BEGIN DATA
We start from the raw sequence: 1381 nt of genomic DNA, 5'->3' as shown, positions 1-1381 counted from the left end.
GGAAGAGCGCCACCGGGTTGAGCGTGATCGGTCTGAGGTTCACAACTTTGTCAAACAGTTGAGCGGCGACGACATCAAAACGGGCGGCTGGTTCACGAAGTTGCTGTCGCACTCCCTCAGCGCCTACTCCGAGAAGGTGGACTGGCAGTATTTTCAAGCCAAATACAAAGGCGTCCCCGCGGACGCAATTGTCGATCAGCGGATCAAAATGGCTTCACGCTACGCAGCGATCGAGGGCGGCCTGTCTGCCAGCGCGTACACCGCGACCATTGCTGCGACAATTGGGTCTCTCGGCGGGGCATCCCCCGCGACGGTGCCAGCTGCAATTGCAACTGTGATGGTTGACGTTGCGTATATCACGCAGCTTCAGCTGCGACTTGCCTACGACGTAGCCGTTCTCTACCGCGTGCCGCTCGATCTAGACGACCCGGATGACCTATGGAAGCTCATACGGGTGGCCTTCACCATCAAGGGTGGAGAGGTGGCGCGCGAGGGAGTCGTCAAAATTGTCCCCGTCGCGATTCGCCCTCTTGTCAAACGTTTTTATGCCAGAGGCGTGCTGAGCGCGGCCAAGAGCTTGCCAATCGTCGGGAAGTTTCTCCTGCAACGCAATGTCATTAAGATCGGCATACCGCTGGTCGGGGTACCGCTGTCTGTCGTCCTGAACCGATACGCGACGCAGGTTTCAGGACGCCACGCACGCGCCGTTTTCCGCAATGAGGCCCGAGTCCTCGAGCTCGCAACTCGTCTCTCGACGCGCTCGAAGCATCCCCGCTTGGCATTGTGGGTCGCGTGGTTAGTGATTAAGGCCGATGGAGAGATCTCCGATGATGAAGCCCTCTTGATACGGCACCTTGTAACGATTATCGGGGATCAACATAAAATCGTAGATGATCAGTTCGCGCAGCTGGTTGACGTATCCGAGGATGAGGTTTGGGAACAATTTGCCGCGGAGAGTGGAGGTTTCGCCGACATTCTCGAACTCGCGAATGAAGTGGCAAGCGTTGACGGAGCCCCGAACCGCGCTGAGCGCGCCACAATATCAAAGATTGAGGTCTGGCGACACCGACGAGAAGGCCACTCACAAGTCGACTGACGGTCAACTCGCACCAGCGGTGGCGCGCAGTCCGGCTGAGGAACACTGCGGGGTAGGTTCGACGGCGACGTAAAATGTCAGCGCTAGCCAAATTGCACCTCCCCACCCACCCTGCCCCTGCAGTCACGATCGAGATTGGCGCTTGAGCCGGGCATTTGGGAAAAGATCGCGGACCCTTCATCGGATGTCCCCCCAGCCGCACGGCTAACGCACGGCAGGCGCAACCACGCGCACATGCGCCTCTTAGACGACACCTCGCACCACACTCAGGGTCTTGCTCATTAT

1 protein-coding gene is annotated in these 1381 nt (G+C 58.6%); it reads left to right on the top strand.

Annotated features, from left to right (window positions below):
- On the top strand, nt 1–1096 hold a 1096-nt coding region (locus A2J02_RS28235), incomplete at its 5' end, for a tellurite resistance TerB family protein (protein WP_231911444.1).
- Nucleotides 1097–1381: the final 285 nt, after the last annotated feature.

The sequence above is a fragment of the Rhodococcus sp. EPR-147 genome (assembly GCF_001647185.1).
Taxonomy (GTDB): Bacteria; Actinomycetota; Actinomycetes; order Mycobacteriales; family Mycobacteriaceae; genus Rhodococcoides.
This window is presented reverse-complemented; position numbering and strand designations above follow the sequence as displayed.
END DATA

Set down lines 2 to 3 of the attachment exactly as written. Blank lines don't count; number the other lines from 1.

GGAAGAGCGCCACCGGGTTGAGCGTGATCGGTCTGAGGTTCACAACTTTGTCAAACAGTTGAGCGGCGACGACATCAAAACGGGCGGCTGGTTCACGAAGTTGCTGTCGCACTCCCTCAGCGCCTACTCCGAGAAGGTGGACTGGCAGTATTTTCAAGCCAAATACAAAGGCGTCCCCGCGGACGCAATTGTCGATCAGCGGATCAAAATGGCTTCACGCTACGCAGCGATCGAGGGCGGCCTGTCTGCCAGCGCGTACACCGCGACCATTGCTGCGACAATTGGGTCTCTCGGCGGGGCATCCCCCGCGACGGTGCCAGCTGCAATTGCAACTGTGATGGTTGACGTTGCGTATATCACGCAGCTTCAGCTGCGACTTGCCTACGACGTAGCCGTTCTCTACCGCGTGCCGCTCGATCTAGACGACCCGGATGACCTATGGAAGCTCATACGGGTGGCCTTCACCATCAAGGGTGGAGAGGTGGCGCGCGAGGGAGTCGTCAAAATTGTCCCCGTCGCGATTCGCCCTCTTGTCAAACGTTTTTATGCCAGAGGCGTGCTGAGCGCGGCCAAGAGCTTGCCAATCGTCGGGAAGTTTCTCCTGCAACGCAATGTCATTAAGATCGGCATACCGCTGGTCGGGGTACCGCTGTCTGTCGTCCTGAACCGATACGCGACGCAGGTTTCAGGACGCCACGCACGCGCCGTTTTCCGCAATGAGGCCCGAGTCCTCGAGCTCGCAACTCGTCTCTCGACGCGCTCGAAGCATCCCCGCTTGGCATTGTGGGTCGCGTGGTTAGTGATTAAGGCCGATGGAGAGATCTCCGATGATGAAGCCCTCTTGATACGGCACCTTGTAACGATTATCGGGGATCAACATAAAATCGTAGATGATCAGTTCGCGCAGCTGGTTGACGTATCCGAGGATGAGGTTTGGGAACAATTTGCCGCGGAGAGTGGAGGTTTCGCCGACATTCTCGAACTCGCGAATGAAGTGGCAAGCGTTGACGGAGCCCCGAACCGCGCTGAGCGCGCCACAATATCAAAGATTGAGGTCTGGCGACACCGACGAGAAGGCCACTCACAAGTCGACTGACGGTCAACTCGCACCAGCGGTGGCGCGCAGTCCGGCTGAGGAACACTGCGGGGTAGGTTCGACGGCGACGTAAAATGTCAGCGCTAGCCAAATTGCACCTCCCCACCCACCCTGCCCCTGCAGTCACGATCGAGATTGGCGCTTGAGCCGGGCATTTGGGAAAAGATCGCGGACCCTTCATCGGATGTCCCCCCAGCCGCACGGCTAACGCACGGCAGGCGCAACCACGCGCACATGCGCCTCTTAGACGACACCTCGCACCACACTCAGGGTCTTGCTCATTAT

1 protein-coding gene is annotated in these 1381 nt (G+C 58.6%); it reads left to right on the top strand.